4
$\begingroup$

I know some strategies of imputing the missing data, for example, using filling with zeros, using mean, median or the most frequent values.

So what I don't quite understand till this point-how can the missing values be predicted in Python using some machine learning techniques such as RandomForestRegressor?

What steps should be taken to imputing the values by predicting them with RandomForest (or maybe other models, such knn, for example).

$\endgroup$
  • $\begingroup$ You can use variable in which you have missing values as dependent variable and all the rest as independent variables and build a predictive model. If you have more than one variable with missing values you may use a separate model for each one or develop multidimensional model (e.g. KNN). $\endgroup$ – Łukasz Deryło Jul 13 '17 at 9:58
  • $\begingroup$ @ŁukaszDeryło see my comment to the answer below, IMO single imputation is not quite the answer (multiple imputation is [better] able to account for the uncertainty which occurs when replacing missing values). $\endgroup$ – IWS Jul 13 '17 at 10:58
  • 1
    $\begingroup$ @IWS I agree that MI is better than SI, but i think HalfPintBoy asked how it is even possible to use learning techniques (RF, KNN, ... ) to impute missing values, not what is the best way of doing this. $\endgroup$ – Łukasz Deryło Jul 13 '17 at 11:13
  • $\begingroup$ @ŁukaszDeryło Fair enough, I just wanted to make clear that imputation of missing values using these models only once is a tricky way to go, which often results in incorrectly 'precise' estimates/standard errors. What we seem to agree on is IMHO most important: if performed correctly, multiple imputation can cope with this problem. $\endgroup$ – IWS Jul 13 '17 at 11:39
  • $\begingroup$ the "mice" package in "R" has "rf" as a method for variable imputation. You might look there. I hear there are libraries for wrapping r and running it in python. ;) $\endgroup$ – EngrStudent - Reinstate Monica Jul 14 '17 at 14:13
0
$\begingroup$

What I would do:

For each variable in your data I would regress it with the rest of the data, so for variable v1, you should regress it with v2 ... vn, that do not have an overlap in missing data with v1. You could save the names or indexes of the subjects that have missing data for v1 to a list and determine the overlap of missing values between variable one and the other variables. You should then only use the variables that do not have overlapping missing data with v1. After adding such an if statement, v2 would be regressed with v1, v3 ... vn, and so on. This way you will have a regression based on non-missing data.

After fitting the regression you can use the predictors (v2 ... vn) to predict the missing data in v1. Because you already know which subjects have missing data for v1, you can use the data of these subjects for the other variables: v2 ... vn to predict the missing data in v1 and then impute it.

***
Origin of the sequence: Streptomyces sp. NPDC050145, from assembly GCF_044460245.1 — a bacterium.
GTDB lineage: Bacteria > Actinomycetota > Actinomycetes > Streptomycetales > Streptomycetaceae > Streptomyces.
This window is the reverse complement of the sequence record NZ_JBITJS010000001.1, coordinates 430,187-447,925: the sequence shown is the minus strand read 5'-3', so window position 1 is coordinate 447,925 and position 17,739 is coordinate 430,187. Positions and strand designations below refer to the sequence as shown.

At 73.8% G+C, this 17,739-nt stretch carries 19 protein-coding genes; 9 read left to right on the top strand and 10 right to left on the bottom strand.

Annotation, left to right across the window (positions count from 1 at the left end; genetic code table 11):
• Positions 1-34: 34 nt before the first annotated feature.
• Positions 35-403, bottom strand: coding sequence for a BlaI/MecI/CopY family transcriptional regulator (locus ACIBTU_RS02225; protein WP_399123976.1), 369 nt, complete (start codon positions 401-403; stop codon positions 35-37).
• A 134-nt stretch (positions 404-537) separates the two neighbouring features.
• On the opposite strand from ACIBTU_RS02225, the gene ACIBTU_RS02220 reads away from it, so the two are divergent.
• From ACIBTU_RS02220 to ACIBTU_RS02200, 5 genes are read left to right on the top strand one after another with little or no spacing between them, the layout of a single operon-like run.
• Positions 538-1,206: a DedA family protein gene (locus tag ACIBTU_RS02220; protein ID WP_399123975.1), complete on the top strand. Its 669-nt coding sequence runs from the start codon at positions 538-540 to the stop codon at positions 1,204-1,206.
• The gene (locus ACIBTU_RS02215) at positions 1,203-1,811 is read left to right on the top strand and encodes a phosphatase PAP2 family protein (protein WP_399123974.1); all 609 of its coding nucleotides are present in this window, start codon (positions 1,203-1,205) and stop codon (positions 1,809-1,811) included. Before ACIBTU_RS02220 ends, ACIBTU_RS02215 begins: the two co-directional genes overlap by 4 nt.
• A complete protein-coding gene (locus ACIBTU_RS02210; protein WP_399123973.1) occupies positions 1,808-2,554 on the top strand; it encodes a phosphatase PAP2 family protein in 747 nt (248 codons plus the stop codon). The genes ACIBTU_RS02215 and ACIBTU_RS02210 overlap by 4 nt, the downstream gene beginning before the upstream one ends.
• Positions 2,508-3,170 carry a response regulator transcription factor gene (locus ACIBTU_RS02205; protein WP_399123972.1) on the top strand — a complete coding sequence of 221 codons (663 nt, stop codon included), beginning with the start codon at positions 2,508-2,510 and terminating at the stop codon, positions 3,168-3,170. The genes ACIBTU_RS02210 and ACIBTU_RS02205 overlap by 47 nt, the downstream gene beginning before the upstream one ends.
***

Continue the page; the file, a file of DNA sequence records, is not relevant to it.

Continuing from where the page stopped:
By doing this for each variable, you will get an imputed dataset.

If you are not yet already, you can use Pandas to easily index the variables and subjects that have missing data.

$\endgroup$
  • 1
    $\begingroup$ Note that this only works if the missings only occur in one variable. Even then, this 'single imputation' is based on the assumption that the imputation model final estimates are unbiased and completely accurate. That is why multiple imputation has been proposed. By replacing not with one value, but with multiple ones, and introducing some randomness to the imputation models, the variation across the replacement values/subsequent analyses becomes a measure for the certainty for the replacement value. $\endgroup$ – IWS Jul 13 '17 at 10:54
  • $\begingroup$ See the references I've provided in the answer to this question for background information: stats.stackexchange.com/questions/257672/… $\endgroup$ – IWS Jul 13 '17 at 10:54
  • $\begingroup$ @IWS He specifically asked: "What steps should be taken to imputing the values by predicting them with RandomForest (or maybe other models, such knn, for example)." so even though I completely agree with you, I think my answer does describe the steps you can take to impute a dataset by using RandomForestRegression $\endgroup$ – Eloyg Jul 13 '17 at 11:21
  • 1
    $\begingroup$ Still I do not see your answer working: Could you add how to handle the situation where there are missing values in more than one variable? i.e. how are you going to find a replacement value for variable 1 of individual 1, when variables 2, 6 and 9 are also missing for this individual? If regular regression was used, you'd not be able to complete the regression formula if these variables are the predictors (or do you assume them normal/0?). Moreover, individual 2 could be missing values in different variables. So the question is if there are enough left to build your initial regression models. $\endgroup$ – IWS Jul 13 '17 at 11:26
  • $\begingroup$ @IWS You could add an extra if statement, to say: if predictors do not miss any values for the subjects that have missing data for 1; if none of the missing data intersects, the predictors can be used for regression $\endgroup$ – Eloyg Jul 13 '17 at 11:28
0
$\begingroup$

If you do not need to impute the missing values at all you could also try one of the following strategies:

  1. using ternary decision trees: the nodes propagate the sample with a missing value to a third branch,
  2. propagate the samples with a missing value in both child nodes,
  3. randomly propagate the samples with a missing value in one of the child node.

These approaches allow to build the model even if there are missing values and are not expensive from the computational point of view.

$\endgroup$

Your Answer

By clicking “Post Your Answer”, you agree to our terms of service, privacy policy and cookie policy

Not the answer you're looking for? Browse other questions tagged or ask your own question.